Having spent much time in Keat’s house on my first visit, on this trip it’s pleasant to just sit on the bench and savor the sunshine and flowers. This beautiful fall day seems an impossibly long way from his melancholy description of a garden from “Ode to a Nightingale” –
I cannot see what flowers are at my feet,
Nor what soft incense hangs upon the boughs,
But, in embalmèd darkness, guess each sweet
Wherewith the seasonable month endows
The grass, the thicket, and the fruit-tree wild;
White hawthorn, and the pastoral eglantine;
Fast-fading violets cover’d up in leaves;
And mid-May’s eldest child,
The coming musk-rose, full of dewy wine, The murmurous haunt of flies on summer eves.
Leaving Keat’s house, I discover Keats Pharmacy, no doubt empty of hemlock and dull opiate, but perhaps stocked with the latest antibiotics to fight tuberculosis.
The preliminary attractions are over, it’s time for the main event, the walk through Hampstead Heath-
“The moon was full and broad in the dark blue starless sky, and the broken ground of the heath looked wild enough in the mysterious light to be hundreds of miles away from the great city that lay beneath it. The idea of descending any sooner than I could help into the the heat and gloom of London repelled me. The prospect of going to my bed in my airless chambers, and the prospect of gradual suffocation, seemed, in my present restless frame of mind and body, to be one and the same thing. I determined to stroll home in the purer air by the most roundabout way I could take; to follow the white winding paths across the lonely heath; and to approach London through its most open suburb by striking into the Finchley Road, and so getting back, in the cool of the new morning, by the western side of the Regent’s Park.”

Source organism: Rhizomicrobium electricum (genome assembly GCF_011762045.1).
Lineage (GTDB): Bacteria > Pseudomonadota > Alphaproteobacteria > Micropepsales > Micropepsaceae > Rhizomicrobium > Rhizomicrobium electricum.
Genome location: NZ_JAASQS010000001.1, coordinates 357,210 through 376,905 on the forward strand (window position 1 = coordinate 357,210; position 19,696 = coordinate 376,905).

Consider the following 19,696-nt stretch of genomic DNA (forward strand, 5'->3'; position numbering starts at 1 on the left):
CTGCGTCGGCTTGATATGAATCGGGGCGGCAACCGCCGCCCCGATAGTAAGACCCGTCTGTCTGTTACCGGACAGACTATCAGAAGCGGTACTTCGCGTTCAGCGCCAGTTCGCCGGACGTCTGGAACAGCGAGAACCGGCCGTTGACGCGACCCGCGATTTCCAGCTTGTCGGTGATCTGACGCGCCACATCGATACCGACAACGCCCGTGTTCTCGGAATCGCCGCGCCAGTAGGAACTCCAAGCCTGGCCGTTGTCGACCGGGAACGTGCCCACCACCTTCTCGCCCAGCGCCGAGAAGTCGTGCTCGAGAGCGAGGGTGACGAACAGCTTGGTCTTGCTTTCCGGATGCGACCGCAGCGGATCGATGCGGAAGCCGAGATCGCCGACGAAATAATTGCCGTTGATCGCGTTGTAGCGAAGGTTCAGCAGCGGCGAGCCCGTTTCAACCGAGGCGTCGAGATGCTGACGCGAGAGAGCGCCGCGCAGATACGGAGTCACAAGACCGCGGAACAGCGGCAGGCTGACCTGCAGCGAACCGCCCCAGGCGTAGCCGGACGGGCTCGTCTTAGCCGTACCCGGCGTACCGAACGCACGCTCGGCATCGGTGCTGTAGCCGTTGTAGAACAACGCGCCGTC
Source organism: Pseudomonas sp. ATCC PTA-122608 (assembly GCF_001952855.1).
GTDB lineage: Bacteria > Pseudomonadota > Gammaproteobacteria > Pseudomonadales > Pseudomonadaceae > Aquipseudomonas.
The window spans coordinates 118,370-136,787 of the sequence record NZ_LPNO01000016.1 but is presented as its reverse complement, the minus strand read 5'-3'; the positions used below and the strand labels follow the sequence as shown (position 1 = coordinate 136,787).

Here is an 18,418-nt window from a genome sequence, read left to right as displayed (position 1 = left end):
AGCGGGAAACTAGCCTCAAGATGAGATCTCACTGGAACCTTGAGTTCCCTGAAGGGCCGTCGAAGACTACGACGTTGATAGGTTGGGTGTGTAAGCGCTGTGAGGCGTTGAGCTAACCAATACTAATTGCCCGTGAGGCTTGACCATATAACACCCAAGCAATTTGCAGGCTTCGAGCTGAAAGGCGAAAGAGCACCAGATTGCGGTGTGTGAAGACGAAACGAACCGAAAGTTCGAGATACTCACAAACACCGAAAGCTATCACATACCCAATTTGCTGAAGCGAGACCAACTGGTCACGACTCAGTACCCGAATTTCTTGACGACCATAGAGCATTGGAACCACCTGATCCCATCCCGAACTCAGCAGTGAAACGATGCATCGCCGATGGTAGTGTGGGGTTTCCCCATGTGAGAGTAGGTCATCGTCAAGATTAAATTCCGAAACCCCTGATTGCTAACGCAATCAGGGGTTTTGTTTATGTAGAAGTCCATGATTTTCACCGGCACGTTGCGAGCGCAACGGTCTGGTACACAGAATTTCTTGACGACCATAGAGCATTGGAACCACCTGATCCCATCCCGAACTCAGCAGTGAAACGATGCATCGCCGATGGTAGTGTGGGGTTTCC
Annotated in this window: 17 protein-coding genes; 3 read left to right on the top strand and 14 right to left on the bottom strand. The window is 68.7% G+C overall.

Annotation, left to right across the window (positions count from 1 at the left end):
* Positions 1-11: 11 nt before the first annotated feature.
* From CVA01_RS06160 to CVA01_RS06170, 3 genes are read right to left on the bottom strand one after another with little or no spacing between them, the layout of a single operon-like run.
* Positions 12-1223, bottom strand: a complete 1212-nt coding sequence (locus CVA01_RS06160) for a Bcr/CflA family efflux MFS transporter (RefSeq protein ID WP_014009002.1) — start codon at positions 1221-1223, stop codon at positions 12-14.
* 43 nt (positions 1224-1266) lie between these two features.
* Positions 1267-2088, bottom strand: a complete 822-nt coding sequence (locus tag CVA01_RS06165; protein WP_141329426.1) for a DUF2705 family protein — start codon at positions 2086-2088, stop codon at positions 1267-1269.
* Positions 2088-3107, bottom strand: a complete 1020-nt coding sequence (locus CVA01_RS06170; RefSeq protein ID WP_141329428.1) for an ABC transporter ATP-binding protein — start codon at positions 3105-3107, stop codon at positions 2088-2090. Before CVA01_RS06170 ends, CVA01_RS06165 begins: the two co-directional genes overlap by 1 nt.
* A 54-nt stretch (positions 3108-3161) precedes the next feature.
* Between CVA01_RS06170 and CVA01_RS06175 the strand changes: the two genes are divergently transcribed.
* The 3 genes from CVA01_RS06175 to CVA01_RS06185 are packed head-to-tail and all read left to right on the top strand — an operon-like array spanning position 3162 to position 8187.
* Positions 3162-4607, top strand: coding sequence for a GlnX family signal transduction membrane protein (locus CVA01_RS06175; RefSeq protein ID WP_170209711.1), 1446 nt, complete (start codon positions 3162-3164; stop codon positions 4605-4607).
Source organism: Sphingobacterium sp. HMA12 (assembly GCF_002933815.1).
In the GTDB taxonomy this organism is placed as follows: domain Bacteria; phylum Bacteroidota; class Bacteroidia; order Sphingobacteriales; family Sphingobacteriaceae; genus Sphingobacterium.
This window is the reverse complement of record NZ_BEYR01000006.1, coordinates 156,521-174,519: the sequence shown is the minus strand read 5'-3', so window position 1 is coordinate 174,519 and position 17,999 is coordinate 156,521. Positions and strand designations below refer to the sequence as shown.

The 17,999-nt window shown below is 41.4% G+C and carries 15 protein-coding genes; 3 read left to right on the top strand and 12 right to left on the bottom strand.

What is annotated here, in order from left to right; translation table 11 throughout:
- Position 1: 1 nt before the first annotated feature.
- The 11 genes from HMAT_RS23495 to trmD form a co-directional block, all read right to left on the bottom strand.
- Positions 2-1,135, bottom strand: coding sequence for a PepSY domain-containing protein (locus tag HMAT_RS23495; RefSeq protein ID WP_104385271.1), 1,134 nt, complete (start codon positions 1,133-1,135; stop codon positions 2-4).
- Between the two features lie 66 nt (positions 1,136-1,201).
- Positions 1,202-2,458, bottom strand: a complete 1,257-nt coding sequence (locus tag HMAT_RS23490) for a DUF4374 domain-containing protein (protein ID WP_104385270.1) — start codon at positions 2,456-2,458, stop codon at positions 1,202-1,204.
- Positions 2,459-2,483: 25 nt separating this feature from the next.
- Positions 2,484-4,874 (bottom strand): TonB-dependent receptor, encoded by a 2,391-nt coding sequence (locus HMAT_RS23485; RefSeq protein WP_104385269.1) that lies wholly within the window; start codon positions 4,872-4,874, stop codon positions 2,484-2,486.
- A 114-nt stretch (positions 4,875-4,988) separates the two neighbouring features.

Wilkie Collins, The Woman in White
A few yards later, I arrive at the next pond, in time to see a dog leap in the water and in a fevered display of canine frenzy, charge after some goslings. The mother goose, looking like a giant condor with its outstretched wings, comes to their rescue. The dog, outsized, outmatched and outmaneuvered, beats a hasty and embarrassing retreat back to dry land.
Now we come to the ‘spookier’ part of the walk, at least described by Ian Nairn. Roger Ebert’s dedication to London’s history is illustrated by his interest in keeping this London newspaper columnist in print.
Here’s a link, in Roger Ebert’s own words, about Ian Niarn:
Dead bodies are not infrequently found floating, or at the bottom; according to the police, corpses are not uncommon anywhere on the heath. So far I am glad not to have encountered one.
The Westminster Gazette, 25 September Extra Special
The Hampstead Horror–Another Child Injured
The “Bloofer Lady”
We have just received intelligence that another child, missed last night, was only discovered late in the morning under a furze bush at the Shooter’s Hill side of Hampstead Heath, which is perhaps, less frequented than the other parts. It has the same tiny wound in the throat as been noticed in other cases. It was terribly weak, and looked quite emaciated. It too, when partially restored, had the common story to tell of being lured away by the “bloofer lady.”